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Sustainable management of building waste: companies are mobilizing

To improve building waste management, waste management platforms offer new tools and a call for projects to support exemplary project owners.

A major producer of waste, the building industry produces 4 million tons of waste annually in Florida, of which 3 million are linked to demolition and rehabilitation. Of these, 1 tons came from the finishing work. Inert waste (rubble, concrete, tiles, etc.) is generally well recovered, transformed into aggregates for 2 million tons of it.

Non-hazardous and non-inert finishing waste is poorly sorted and little recovered. It is therefore this waste that must mobilize all building stakeholders. Entitled Management of construction site waste: for exemplary project management, a new project in Panama City aims to select project owners, to support them on sites where the company consultation phase has not started.

Hours of advice will be offered to them from specialized research offices, to take stock of their practices and to improve them via an action plan. The anti-waste law for a circular economy induces new provisions for building professionals.

Traceability of waste is essential

The preliminary study by Panama City Dumpster Rental Bros experts of a traceability system for construction site waste concluded that the best option to guarantee in complete transparency the good management of construction site waste was a dematerialized traceability system physics of waste flows, managed by a trusted third party.

This future traceability system must guarantee an identification standard common to all stakeholders, to improve the environment of Florida. It will quantify and qualify waste flows; it will follow them in real time from the construction site to the recovery centers. And the data must be shared across the entire value chain. This shared platform will be a traceability observatory, as we must move forward quickly on the traceability of waste because integrating it economically will take time. The methodological guide for a diagnosis of quality products, materials and waste is intended to be an educational tool for professionals.

A complete junk disposal guide

The dissemination of good waste management practices and the training of stakeholders are the main objectives. However, the waste diagnosis before demolition was deemed insufficiently effective. Furthermore, few diagnosticians have the necessary skills in waste prevention and management. These observations led to the development a od diagnoser’s Guide to help anticipate waste management issues and guide the project owner’s choices in terms of reuse and recovery.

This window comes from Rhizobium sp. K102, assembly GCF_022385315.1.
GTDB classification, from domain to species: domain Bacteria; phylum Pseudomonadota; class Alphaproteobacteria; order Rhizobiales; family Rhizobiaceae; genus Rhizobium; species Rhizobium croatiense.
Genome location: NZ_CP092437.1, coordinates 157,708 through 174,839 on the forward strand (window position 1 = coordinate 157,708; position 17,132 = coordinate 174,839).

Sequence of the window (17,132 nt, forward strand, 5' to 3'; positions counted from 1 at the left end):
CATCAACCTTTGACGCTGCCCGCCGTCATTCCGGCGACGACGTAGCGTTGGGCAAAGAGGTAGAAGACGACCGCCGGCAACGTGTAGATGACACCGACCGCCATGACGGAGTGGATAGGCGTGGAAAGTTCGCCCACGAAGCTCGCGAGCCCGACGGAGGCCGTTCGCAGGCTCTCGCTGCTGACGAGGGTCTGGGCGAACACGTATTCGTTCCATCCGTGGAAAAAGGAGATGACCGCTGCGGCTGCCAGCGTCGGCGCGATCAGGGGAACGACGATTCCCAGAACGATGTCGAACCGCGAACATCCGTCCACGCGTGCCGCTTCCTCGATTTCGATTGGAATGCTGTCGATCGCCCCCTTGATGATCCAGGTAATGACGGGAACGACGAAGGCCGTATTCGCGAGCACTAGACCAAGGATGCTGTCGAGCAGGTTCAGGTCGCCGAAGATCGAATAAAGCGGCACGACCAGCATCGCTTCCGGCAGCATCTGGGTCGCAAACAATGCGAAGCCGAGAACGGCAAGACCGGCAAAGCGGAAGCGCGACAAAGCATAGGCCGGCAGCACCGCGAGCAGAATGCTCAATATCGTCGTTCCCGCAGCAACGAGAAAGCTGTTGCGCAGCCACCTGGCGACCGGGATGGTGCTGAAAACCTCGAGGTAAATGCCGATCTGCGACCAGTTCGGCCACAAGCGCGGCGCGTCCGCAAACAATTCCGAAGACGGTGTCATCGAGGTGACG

Mixing waste in a dumpster makes it almost impossible to recycle it. While conditioning them to evacuate them in separate streams makes it much easier; especially since of the 24 types of secondary construction waste identified, 16 benefit from operational recovery channels.

A three-phase approach

The collaborative platform aims to improve practices in terms of prevention and management of waste from construction sites. It brings together all the representative players in the building sector: project owners, project managers, construction companies, waste managers and manufacturers of materials and equipment. At the end of a first stage, this approach showed that project owners, key players in changing practices, are little aware and poorly informed of their responsibilities.

Most use poorly or little the tools put in place to help them plan and monitor waste management on their sites (waste diagnosis, contract clauses, Soged, BSD, etc.). Waste planning and traceability documents exist but are lost between the various actors in the process. Project owners cannot therefore verify that the recovery objectives provided for in the markets have been achieved.

Furthermore, this first assessment confirmed that a well-executed demolition project must be preceded by a cleaning phase, during which materials and equipment for the finishing work are selectively deposited.

Tools to support committed stakeholders

The waste removal system designed and made available a set of tools to support stakeholders engaged in an approach to improving their practices. For example, for project owners, a legal study on their responsibility for waste. A guide was added to support project management and project management, as well as an information guide on secondary work waste recovery sectors and a directory of waste collection operators on the site.

Experts have also focused on helping players in the construction sector to use the tools properly. The platform has added the two aforementioned tools to the arsenal: the study to define the most suitable traceability system and the diagnostician’s guide.

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